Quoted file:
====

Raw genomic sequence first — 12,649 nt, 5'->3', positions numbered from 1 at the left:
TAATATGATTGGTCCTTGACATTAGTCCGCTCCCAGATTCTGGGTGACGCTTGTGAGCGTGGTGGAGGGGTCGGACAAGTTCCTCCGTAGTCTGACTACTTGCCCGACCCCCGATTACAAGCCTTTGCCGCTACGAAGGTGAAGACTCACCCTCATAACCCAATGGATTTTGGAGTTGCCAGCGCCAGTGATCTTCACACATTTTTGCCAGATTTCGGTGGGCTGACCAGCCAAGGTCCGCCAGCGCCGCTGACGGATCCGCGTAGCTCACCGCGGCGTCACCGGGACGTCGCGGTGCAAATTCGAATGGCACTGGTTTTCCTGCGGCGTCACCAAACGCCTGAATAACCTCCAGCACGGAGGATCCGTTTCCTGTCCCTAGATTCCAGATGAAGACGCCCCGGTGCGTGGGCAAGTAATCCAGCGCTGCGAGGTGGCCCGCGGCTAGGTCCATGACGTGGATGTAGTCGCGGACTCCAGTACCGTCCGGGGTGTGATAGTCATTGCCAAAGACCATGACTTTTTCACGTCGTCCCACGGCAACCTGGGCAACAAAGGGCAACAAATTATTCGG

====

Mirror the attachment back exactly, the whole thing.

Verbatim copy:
Raw genomic sequence first — 12,649 nt, 5'->3', positions numbered from 1 at the left:
TAATATGATTGGTCCTTGACATTAGTCCGCTCCCAGATTCTGGGTGACGCTTGTGAGCGTGGTGGAGGGGTCGGACAAGTTCCTCCGTAGTCTGACTACTTGCCCGACCCCCGATTACAAGCCTTTGCCGCTACGAAGGTGAAGACTCACCCTCATAACCCAATGGATTTTGGAGTTGCCAGCGCCAGTGATCTTCACACATTTTTGCCAGATTTCGGTGGGCTGACCAGCCAAGGTCCGCCAGCGCCGCTGACGGATCCGCGTAGCTCACCGCGGCGTCACCGGGACGTCGCGGTGCAAATTCGAATGGCACTGGTTTTCCTGCGGCGTCACCAAACGCCTGAATAACCTCCAGCACGGAGGATCCGTTTCCTGTCCCTAGATTCCAGATGAAGACGCCCCGGTGCGTGGGCAAGTAATCCAGCGCTGCGAGGTGGCCCGCGGCTAGGTCCATGACGTGGATGTAGTCGCGGACTCCAGTACCGTCCGGGGTGTGATAGTCATTGCCAAAGACCATGACTTTTTCACGTCGTCCCACGGCAACCTGGGCAACAAAGGGCAACAAATTATTCGG